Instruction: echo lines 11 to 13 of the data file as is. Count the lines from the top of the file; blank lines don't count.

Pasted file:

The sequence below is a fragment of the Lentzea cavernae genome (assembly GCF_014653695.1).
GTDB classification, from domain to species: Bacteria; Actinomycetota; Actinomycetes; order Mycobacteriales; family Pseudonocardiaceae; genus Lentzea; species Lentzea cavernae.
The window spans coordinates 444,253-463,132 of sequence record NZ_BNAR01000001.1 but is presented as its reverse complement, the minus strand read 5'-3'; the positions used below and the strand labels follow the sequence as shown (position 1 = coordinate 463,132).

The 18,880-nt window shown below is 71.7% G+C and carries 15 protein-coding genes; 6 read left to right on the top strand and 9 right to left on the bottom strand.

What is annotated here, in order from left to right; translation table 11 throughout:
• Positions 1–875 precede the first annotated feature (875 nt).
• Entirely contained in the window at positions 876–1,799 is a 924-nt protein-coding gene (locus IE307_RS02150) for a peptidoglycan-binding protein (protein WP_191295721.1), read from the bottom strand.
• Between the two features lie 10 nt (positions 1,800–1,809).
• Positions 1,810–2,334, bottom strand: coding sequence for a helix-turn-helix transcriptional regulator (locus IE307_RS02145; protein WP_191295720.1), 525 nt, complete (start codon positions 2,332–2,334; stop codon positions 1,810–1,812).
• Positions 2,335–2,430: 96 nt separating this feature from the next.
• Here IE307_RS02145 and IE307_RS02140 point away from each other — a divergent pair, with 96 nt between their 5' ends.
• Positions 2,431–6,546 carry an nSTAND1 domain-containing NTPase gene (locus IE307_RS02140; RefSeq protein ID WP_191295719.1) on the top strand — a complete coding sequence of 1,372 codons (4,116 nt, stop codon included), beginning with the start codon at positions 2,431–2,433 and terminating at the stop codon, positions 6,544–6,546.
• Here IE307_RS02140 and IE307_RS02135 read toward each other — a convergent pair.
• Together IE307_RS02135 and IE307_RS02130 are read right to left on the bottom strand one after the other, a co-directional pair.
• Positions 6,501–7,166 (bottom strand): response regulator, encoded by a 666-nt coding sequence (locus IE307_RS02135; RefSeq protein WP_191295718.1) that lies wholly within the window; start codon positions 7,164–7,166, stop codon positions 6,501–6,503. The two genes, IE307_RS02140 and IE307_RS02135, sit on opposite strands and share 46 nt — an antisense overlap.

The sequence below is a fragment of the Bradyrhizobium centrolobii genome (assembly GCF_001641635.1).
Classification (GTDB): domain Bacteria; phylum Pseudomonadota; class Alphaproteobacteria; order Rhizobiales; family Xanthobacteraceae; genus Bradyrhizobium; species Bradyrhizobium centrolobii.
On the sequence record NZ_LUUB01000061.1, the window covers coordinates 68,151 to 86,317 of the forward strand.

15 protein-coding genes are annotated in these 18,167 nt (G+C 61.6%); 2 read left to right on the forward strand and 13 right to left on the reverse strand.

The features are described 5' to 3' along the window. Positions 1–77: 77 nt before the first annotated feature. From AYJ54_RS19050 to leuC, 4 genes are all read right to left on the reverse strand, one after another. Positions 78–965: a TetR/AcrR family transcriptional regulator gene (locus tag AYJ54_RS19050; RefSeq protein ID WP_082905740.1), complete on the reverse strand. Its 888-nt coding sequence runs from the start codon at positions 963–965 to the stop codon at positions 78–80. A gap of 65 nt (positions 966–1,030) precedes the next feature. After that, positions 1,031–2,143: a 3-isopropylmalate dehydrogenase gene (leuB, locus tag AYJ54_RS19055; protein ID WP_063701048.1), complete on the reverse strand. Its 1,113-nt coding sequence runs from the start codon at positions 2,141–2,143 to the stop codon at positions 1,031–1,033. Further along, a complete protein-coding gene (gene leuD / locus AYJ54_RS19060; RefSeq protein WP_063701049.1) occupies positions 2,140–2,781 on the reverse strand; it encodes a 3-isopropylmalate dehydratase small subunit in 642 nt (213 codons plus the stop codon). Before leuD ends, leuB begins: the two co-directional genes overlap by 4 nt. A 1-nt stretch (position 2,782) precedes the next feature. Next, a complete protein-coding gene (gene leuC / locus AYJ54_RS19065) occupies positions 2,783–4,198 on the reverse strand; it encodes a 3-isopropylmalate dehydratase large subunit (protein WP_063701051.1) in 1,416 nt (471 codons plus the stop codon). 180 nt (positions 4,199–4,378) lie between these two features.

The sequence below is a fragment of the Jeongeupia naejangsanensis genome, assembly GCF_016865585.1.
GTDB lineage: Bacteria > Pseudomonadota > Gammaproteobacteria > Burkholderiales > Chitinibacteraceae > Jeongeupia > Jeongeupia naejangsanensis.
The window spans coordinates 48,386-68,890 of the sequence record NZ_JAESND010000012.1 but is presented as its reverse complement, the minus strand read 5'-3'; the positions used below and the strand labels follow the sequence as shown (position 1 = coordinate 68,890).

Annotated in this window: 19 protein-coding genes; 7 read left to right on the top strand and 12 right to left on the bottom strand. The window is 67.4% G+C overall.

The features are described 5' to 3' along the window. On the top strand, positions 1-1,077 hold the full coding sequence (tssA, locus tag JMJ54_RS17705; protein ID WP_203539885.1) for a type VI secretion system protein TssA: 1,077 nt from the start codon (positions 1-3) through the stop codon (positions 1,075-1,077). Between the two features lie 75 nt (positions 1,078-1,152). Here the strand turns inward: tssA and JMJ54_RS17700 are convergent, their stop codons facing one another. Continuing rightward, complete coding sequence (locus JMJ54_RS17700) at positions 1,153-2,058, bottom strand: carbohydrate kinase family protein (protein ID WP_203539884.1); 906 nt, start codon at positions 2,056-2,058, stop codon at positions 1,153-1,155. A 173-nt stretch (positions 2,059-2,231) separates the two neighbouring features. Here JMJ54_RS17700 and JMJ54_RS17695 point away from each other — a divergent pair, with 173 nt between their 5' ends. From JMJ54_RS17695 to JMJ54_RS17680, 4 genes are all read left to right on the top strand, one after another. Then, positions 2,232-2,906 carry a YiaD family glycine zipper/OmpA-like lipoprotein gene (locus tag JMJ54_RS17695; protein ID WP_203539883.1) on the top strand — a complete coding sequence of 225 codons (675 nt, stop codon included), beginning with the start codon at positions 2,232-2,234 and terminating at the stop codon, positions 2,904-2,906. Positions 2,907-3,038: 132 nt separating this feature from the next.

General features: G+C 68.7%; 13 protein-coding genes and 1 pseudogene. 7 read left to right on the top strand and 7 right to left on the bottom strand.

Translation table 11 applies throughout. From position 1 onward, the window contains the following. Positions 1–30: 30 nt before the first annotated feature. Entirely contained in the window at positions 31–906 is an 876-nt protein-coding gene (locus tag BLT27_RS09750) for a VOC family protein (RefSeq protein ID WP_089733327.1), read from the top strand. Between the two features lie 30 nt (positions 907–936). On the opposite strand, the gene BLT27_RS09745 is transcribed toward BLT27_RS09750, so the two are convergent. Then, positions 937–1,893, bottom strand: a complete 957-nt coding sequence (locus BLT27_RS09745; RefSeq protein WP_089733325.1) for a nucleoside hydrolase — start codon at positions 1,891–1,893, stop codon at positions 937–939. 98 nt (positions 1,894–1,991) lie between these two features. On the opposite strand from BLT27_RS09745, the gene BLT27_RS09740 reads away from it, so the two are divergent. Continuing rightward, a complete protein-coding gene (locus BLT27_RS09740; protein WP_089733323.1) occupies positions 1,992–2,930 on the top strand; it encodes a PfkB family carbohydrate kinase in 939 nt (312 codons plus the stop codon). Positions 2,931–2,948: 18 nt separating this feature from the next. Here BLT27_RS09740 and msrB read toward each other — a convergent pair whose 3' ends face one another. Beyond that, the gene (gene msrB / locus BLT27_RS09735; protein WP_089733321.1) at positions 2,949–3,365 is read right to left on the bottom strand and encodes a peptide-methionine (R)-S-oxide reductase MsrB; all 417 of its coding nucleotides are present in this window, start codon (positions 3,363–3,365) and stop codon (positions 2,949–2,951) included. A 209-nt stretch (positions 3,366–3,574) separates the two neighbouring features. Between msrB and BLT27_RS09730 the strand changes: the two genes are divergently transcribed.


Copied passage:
• Here IE307_RS02145 and IE307_RS02140 point away from each other — a divergent pair, with 96 nt between their 5' ends.
• Positions 2,431–6,546 carry an nSTAND1 domain-containing NTPase gene (locus IE307_RS02140; RefSeq protein ID WP_191295719.1) on the top strand — a complete coding sequence of 1,372 codons (4,116 nt, stop codon included), beginning with the start codon at positions 2,431–2,433 and terminating at the stop codon, positions 6,544–6,546.
• Here IE307_RS02140 and IE307_RS02135 read toward each other — a convergent pair.